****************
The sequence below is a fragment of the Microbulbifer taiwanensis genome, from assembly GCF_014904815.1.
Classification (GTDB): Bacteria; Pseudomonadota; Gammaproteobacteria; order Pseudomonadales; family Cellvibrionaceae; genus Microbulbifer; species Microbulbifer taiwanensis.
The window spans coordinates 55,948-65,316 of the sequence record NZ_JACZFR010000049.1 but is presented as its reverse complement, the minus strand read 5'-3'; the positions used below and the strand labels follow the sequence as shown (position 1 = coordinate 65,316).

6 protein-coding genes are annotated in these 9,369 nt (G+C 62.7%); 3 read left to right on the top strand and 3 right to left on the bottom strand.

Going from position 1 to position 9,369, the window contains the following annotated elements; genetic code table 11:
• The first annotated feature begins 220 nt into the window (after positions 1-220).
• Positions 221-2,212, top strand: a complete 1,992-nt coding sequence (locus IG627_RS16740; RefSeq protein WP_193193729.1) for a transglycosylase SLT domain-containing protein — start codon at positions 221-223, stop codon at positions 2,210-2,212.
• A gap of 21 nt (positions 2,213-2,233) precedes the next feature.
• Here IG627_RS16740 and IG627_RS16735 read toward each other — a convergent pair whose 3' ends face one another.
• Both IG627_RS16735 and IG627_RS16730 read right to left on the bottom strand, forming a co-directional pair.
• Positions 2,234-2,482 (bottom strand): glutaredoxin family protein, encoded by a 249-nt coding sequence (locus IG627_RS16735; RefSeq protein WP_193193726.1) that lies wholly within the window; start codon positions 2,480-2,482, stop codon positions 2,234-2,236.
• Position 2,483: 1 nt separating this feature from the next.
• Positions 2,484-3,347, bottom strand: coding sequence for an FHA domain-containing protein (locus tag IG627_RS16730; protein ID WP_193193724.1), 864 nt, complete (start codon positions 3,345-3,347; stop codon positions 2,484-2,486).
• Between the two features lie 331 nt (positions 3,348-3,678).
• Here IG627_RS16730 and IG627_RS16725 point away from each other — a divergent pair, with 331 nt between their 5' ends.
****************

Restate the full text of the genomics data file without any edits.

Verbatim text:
The sequence below is a fragment of the Microbulbifer taiwanensis genome, from assembly GCF_014904815.1.
Classification (GTDB): Bacteria; Pseudomonadota; Gammaproteobacteria; order Pseudomonadales; family Cellvibrionaceae; genus Microbulbifer; species Microbulbifer taiwanensis.
The window spans coordinates 55,948-65,316 of the sequence record NZ_JACZFR010000049.1 but is presented as its reverse complement, the minus strand read 5'-3'; the positions used below and the strand labels follow the sequence as shown (position 1 = coordinate 65,316).

6 protein-coding genes are annotated in these 9,369 nt (G+C 62.7%); 3 read left to right on the top strand and 3 right to left on the bottom strand.

Going from position 1 to position 9,369, the window contains the following annotated elements; genetic code table 11:
• The first annotated feature begins 220 nt into the window (after positions 1-220).
• Positions 221-2,212, top strand: a complete 1,992-nt coding sequence (locus IG627_RS16740; RefSeq protein WP_193193729.1) for a transglycosylase SLT domain-containing protein — start codon at positions 221-223, stop codon at positions 2,210-2,212.
• A gap of 21 nt (positions 2,213-2,233) precedes the next feature.
• Here IG627_RS16740 and IG627_RS16735 read toward each other — a convergent pair whose 3' ends face one another.
• Both IG627_RS16735 and IG627_RS16730 read right to left on the bottom strand, forming a co-directional pair.
• Positions 2,234-2,482 (bottom strand): glutaredoxin family protein, encoded by a 249-nt coding sequence (locus IG627_RS16735; RefSeq protein WP_193193726.1) that lies wholly within the window; start codon positions 2,480-2,482, stop codon positions 2,234-2,236.
• Position 2,483: 1 nt separating this feature from the next.
• Positions 2,484-3,347, bottom strand: coding sequence for an FHA domain-containing protein (locus tag IG627_RS16730; protein ID WP_193193724.1), 864 nt, complete (start codon positions 3,345-3,347; stop codon positions 2,484-2,486).
• Between the two features lie 331 nt (positions 3,348-3,678).
• Here IG627_RS16730 and IG627_RS16725 point away from each other — a divergent pair, with 331 nt between their 5' ends.